Charity legacy administrators should watch out for investigative journalists trying to find examples of bad practice in their profession, delegates at the Institute of Legacy Management conference heard today.
Speaking at the annual event in London this morning, Jane Jales, legacy manager at the Salvation Army, said legacy administrators needed to show sensitivity when dealing with the executors of wills because she suspected undercover journalists were operating in the sector.
"This is the next thing that’s coming," she said. "I totally believe there are some investigative journalists out there working on what we do with these poor bereaved people. So as a profession, our reputations are resting on the sensitivity we must have in our communication with professional executors and lay executors."
Jales, who manages the Salvation Army’s six-person legacy administration team, described the scrutiny the charity sector had been under in the past year as "horrendous".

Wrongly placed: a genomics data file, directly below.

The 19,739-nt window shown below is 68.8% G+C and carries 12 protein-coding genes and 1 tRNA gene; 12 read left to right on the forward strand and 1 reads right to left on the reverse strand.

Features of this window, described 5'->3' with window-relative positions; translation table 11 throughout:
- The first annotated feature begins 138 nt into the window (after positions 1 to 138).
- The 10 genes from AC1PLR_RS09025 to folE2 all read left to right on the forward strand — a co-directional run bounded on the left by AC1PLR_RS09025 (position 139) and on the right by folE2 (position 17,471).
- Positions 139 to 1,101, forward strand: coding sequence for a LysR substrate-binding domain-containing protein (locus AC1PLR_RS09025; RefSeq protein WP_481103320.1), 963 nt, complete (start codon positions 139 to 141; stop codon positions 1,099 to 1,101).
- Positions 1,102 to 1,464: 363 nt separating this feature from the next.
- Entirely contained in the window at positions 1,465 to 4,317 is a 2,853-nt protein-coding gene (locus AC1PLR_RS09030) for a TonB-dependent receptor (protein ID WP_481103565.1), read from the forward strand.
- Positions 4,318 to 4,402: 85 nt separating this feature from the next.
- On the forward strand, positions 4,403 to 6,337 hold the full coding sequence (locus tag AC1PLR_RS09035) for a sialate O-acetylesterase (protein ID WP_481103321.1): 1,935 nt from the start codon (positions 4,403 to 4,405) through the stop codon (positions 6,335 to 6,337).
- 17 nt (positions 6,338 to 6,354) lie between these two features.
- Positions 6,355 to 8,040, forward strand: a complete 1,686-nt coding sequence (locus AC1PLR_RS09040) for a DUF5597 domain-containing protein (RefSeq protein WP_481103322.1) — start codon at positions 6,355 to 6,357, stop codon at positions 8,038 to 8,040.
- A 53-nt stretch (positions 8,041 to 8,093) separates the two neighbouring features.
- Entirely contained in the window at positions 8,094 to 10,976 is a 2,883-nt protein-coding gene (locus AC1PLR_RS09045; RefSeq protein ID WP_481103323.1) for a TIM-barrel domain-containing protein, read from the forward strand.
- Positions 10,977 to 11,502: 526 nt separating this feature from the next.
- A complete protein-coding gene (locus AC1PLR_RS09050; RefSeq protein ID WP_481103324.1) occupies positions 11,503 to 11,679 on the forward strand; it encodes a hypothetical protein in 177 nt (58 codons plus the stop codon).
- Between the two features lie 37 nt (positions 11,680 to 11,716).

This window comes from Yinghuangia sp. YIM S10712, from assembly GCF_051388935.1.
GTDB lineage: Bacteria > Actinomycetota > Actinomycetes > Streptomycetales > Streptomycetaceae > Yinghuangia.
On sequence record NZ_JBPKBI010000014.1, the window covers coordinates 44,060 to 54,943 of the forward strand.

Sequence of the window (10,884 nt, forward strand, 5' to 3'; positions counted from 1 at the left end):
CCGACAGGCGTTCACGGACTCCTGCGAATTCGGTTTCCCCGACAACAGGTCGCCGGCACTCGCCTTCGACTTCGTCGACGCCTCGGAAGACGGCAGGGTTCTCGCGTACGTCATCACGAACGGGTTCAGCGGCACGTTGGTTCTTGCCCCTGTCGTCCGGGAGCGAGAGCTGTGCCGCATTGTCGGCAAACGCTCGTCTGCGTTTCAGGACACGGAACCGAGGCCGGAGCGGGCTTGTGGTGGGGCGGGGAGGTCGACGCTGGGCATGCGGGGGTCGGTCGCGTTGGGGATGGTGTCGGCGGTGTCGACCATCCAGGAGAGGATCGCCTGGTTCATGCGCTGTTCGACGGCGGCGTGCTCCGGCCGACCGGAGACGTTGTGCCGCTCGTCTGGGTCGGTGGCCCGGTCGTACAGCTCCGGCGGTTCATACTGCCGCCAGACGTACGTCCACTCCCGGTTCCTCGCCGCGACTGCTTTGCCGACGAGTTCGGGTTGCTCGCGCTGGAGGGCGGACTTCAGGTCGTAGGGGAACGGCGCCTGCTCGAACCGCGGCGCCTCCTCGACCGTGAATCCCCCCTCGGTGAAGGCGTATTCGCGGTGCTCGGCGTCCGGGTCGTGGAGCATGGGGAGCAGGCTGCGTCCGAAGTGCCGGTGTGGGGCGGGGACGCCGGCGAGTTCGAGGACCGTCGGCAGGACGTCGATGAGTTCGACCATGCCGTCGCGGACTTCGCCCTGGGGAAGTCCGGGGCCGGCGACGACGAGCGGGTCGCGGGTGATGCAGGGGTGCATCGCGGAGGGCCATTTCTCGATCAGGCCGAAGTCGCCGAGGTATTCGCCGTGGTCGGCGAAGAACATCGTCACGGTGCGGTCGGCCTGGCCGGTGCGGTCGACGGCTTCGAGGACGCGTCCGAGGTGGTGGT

"Sunday mornings aren’t that great when The Mail on Sunday pulls out its huge banner headlines about charities – it’s absolutely horrible," she said.
But she said the scrutiny indicated that legacy managers could not simply pay lip service to professionalism and claim they were "all very kind and helpful to each other" when in many cases there was a lack of cooperation between the charities named on a will.
Where multiple charities were named, she said, the protocol should be that a lead charity be appointed to manage the legacy administration process, which ought to be the charity that is named first on the will. She said this would save time and money and stop each charity from "bombarding" executors with communications.
She recommended that legacy managers who received suspicious external emails asking for information should respond in a polite and sympathetic manner but be aware that they could be dealing with an undercover journalist.